“It feels like you’re playing a part in a play, but you just don’t know what part you’re playing,” was how Belgian film maker Reizen Waes described visiting the secretive state of Turkmenistan in Central Asia.
I now know what he means.
I first grasped this might be a more than unusual trip as we boarded the plane to Turkmenistan from Turkey and a lady asked us: “Where are you going?”
“Ashgabat,” I replied, referring to the Turkmenistan capital. “You are television – be careful,” she responded.
Only one of my CNN colleagues had ever been to Turkmenistan and that was 20 years ago, which gives an indication of just how secretive this country is – particularly to international journalists.
The 2015 World Press Freedom Index ranked Turkmenistan 178 out of 180 countries – ahead of only Eritrea and North Korea.
It’s a country that was molded by its first post-Soviet leader Saparmurat Niyazov. He liked power. And the sound of his own name.
So much so, he wrote his birthday into the Koran. He changed the days of the week and months of the year to the names of his family. He banned ballet, the circus, beards on men – and even sport. He even built a statue of himself that followed the sun.
When Niyazov died in 2006, President Gurbanguly Berdimuhamedov took over – and moved his predecessor’s statue from the center of the city.
A U.S. Embassy cable in 2009 described Berdimuhamedov as “vain, suspicious, guarded, strict, very conservative, a practiced liar, ‘a good actor,’ and vindictive.”
But there’s no mistaking who is in charge of Turkmenistan – there are almost as many portraits of the president as there are white marble buildings.
That’s quite something for a city that has put itself in the Guinness World Records for its number of marble buildings.
The 2014 Human Rights Watch report on Turkmenistan says the country “remains one of the world’s most repressive.”
The report added that it is “virtually closed to independent scrutiny, media and religious freedoms are subject to draconian restrictions, and human rights defenders and other activists face the constant threat of government reprisal.”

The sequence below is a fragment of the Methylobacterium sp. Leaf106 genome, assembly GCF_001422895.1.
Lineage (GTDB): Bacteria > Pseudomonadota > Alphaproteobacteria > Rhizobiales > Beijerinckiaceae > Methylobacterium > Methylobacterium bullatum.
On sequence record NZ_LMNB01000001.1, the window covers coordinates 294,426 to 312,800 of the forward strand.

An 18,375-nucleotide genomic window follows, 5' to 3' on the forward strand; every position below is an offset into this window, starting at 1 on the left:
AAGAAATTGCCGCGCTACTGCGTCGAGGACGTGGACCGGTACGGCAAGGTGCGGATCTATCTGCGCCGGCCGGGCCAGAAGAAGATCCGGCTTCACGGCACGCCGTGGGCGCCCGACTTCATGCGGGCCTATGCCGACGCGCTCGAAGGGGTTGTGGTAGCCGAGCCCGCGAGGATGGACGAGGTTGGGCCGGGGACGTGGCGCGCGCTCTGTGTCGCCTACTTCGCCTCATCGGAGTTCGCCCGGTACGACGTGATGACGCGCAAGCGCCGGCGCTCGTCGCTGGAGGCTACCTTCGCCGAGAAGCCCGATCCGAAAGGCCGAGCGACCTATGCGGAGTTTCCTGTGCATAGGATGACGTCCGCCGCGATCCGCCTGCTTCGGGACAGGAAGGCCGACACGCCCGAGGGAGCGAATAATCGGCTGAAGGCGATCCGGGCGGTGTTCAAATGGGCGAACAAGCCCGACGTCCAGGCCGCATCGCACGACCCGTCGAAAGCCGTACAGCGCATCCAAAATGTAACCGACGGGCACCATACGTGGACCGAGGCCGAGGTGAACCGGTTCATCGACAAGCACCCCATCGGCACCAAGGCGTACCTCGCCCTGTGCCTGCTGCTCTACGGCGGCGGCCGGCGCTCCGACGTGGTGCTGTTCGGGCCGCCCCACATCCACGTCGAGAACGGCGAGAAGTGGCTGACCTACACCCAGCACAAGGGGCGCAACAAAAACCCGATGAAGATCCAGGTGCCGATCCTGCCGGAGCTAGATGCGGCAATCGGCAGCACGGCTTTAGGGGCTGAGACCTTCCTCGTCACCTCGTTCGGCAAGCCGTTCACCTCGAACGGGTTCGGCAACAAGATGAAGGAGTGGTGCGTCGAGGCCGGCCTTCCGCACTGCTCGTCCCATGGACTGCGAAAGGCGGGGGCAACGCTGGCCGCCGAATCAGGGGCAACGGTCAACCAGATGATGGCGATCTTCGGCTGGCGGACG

The report continues: “The government continues to use imprisonment as a tool for political retaliation” and that “the release of several political prisoners and the adoption of some new laws that some have hailed as ‘reform,’ have barely dented this stark reality.”
So we wonder how much of the “real” Turkmenistan we’re going to see.
We’d been granted visas for 48 hours, as part of an international media forum being held as the country prepares to open itself up to the world by hosting major international sporting events.
On first impressions it’s hard to comprehend that Ashgabat is a capital city.
True, it has some of the most incredible buildings and monuments – all made of white marble and gold. It’s clean – incredibly clean – with workers out first thing every morning hard at work scrubbing the streets.
But shops are nowhere to be seen; nor adverts for international brands. Even people are hard to come by.
We’d been on Turkmenistan soil for 30 seconds when we glimpse our first Berdimuhamedov portrait. It took just 10 minutes from exiting the airport to be told: “You can’t film that.”
So just how is Turkmenistan – a country seemingly so unaccustomed to international visitors, let alone the media – going to cope with 8,000 athletes and officials from around the world when it hosts the Asian Indoor and Martial Arts Games in 2017?